By Kim Rahn
Moon Jae-in, the presidential candidate of the largest Democratic Party of Korea (DPK), is finding his lead in the race shaking on surging support for Ahn Cheol-soo from the third-largest People’s Party.
His lead has been narrowing significantly in opinion polls, and in a hypothetical two-way race, Ahn has begun outrunning Moon. As a result of this, the war of words between supporters of the two is escalating.
A poll by Micromill Embrain showed Wednesday that Moon had support of 38.2 percent, followed by Ahn with 33.2 percent, when including candidates Hong Joon-pyo of the Liberty Korea Party (LKP), Sim Sang-jung of the Justice Party, Yoo Seong-min of the Bareun Party and the independent Kim Chong-in.
But in a two-way race, Ahn overtook Moon, with support of 47 percent to 40.8 percent.
According to another poll by Realmeter, Moon gained 41.3 percent and Ahn, 34.5 percent. Realmeter also ran a poll on a hypothetical two-way race in which Moon was the unified candidate of the DPK and the Justice Party, and Ahn was the unified nominee of the People’s Party, the Bareun Party and the LKP. In that scenario, 46.3 percent of respondents chose Moon and 42.8 percent, Ahn.
As Ahn is rapidly catching up with Moon, the DPK has intensified its offensive against him. They are attempting to downplay his soaring popularity, saying it is based on a convention bounce as the People’s Party’s primaries have just finished.
“It is like beer frothing a lot when poured quickly,” DPK Rep. Min Byung-doo said in a radio interview. “Ahn’s popularity has a lot of bubbles.”
Rep. Park Kwang-on also pointed out that the People’s Party is a minor party which cannot pass bills on its own.
“What will happen when the candidate of a minor party, which has only 40 seats in the National Assembly, becomes the president?” Park asked. “Also, people will choose a candidate according to his experience in state affairs, not for his image. In that sense, they will elect Moon.”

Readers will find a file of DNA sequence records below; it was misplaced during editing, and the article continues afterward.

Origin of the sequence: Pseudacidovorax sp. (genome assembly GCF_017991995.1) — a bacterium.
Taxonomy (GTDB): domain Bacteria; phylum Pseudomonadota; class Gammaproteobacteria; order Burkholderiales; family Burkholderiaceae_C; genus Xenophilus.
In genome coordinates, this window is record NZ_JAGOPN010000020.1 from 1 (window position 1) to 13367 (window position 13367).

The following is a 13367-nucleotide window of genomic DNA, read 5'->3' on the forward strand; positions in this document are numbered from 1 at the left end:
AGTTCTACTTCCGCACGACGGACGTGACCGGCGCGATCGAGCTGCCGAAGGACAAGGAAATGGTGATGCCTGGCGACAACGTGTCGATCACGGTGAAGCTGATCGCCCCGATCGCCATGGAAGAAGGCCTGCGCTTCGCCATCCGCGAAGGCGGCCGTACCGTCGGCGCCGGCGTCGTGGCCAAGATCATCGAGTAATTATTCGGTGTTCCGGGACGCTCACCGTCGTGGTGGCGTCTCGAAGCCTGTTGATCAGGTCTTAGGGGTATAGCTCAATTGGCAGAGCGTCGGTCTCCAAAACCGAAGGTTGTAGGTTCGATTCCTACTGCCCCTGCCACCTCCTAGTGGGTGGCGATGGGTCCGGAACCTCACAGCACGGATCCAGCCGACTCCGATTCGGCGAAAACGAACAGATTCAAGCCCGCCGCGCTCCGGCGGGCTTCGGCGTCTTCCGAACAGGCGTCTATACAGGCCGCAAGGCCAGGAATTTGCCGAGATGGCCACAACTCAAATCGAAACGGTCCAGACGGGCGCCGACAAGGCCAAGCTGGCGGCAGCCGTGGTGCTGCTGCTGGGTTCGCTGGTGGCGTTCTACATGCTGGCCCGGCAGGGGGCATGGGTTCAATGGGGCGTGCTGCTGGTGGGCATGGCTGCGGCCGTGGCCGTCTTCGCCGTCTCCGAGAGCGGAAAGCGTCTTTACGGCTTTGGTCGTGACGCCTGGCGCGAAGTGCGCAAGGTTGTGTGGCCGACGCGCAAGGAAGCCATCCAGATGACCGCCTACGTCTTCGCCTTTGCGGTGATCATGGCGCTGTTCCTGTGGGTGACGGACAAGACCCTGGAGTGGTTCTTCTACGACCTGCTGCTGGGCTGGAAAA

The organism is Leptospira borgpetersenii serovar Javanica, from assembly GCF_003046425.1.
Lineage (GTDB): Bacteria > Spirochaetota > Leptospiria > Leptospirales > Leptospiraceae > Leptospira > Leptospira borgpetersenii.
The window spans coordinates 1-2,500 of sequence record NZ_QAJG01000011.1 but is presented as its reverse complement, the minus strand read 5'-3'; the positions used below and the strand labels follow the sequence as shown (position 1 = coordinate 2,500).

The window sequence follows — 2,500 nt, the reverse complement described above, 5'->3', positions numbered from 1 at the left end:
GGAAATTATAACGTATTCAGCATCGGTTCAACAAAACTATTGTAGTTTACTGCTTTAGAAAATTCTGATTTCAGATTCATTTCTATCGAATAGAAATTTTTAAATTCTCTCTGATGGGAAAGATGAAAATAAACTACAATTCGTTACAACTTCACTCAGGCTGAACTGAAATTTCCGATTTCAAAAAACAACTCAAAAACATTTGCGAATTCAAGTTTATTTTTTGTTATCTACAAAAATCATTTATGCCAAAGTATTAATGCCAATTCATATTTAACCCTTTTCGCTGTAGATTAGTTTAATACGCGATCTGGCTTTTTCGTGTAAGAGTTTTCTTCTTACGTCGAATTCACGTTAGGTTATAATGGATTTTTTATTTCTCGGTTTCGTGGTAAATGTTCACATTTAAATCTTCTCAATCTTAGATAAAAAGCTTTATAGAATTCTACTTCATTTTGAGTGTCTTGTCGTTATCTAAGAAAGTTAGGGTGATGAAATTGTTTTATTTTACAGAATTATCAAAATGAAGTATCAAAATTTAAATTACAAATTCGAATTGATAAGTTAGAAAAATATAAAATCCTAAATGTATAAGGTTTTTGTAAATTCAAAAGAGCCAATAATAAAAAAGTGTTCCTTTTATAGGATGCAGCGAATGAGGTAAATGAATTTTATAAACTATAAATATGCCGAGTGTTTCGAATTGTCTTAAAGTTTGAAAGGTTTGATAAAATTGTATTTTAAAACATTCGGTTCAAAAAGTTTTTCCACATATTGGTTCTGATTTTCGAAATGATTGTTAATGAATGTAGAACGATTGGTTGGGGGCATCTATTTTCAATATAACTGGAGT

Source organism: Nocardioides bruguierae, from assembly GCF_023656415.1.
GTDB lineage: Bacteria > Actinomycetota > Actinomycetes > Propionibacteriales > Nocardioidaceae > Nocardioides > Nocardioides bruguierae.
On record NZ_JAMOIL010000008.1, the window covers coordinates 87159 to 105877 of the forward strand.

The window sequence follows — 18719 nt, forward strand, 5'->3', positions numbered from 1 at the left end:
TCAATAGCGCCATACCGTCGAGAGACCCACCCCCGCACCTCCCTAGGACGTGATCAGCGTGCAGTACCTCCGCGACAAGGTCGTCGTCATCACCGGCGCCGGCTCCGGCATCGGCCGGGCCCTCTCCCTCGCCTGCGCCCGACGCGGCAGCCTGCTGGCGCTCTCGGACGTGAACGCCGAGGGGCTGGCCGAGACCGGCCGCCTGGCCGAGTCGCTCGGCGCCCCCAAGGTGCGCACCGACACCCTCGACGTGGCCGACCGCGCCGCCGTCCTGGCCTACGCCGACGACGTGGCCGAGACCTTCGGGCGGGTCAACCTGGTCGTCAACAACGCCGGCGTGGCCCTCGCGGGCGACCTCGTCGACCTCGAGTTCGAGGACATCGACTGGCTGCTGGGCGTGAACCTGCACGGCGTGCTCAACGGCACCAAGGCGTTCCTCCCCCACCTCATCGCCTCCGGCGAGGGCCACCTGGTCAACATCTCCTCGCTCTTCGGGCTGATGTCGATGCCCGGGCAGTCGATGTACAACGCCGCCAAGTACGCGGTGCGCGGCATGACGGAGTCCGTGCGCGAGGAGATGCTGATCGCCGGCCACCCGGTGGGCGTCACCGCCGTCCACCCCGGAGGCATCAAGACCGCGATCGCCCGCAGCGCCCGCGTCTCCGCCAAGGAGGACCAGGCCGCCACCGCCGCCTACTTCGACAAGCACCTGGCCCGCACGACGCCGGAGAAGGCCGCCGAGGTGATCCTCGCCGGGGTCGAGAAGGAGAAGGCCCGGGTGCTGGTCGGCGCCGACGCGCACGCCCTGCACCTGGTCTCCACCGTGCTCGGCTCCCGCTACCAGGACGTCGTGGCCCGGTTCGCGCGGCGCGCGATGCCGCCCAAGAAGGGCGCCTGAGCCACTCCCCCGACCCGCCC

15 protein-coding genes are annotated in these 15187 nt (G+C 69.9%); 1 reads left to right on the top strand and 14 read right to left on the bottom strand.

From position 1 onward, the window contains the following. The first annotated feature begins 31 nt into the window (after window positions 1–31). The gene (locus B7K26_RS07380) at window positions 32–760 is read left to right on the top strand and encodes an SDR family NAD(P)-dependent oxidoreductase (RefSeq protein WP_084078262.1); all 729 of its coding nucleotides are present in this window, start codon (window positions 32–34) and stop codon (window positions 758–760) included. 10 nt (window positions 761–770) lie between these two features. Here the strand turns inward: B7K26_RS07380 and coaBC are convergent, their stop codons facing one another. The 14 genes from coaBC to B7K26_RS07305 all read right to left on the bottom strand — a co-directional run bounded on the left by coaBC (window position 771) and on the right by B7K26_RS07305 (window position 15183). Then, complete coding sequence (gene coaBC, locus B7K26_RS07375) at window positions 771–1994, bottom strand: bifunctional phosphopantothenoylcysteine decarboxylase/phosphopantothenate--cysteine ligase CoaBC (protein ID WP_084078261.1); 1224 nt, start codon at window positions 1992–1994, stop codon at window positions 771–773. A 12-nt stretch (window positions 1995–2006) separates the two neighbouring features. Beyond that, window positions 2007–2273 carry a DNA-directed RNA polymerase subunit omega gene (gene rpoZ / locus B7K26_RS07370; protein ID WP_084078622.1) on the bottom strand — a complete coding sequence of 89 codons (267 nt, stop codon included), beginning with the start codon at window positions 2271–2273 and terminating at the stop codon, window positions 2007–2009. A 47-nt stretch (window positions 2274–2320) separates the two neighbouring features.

“An incapable man should not take a high position only because he inherited a legacy,” Ahn said at a forum in Seoul, Thursday. “We should build a country on fair chances, where capability beats background.”
Other members of the People’s Party called on Moon to explain allegations that he unfairly helped his son land a job at a state-run company and peddled influence to conceal a drunk-driving accident involving one of Roh’s in-laws while serving as a senior presidential secretary.
With Ahn’s growing popularity, the DPK faces another problem ― members defecting to the People’s Party.
Rep. Lee Un-ju was the first to do so after Ahn’s candidacy was confirmed earlier this week.
“I’m leaving the DPK for the People’s Party for new politics and a new Korea,” Lee said in a press briefing Thursday. “I hope to make a new Korea together with Ahn and other members of the People’s Party, who, to change the nation’s politics, have chosen a path which has never been taken.”
Before Lee, the DPK former interim leader Kim Chong-in left the party March 8 amid a conflict with the mainstream faction tied to Moon. He recently announced a bid to run for the presidency as an independent. Rep. Choi Myung-ghil also left the party to join Kim, March 29.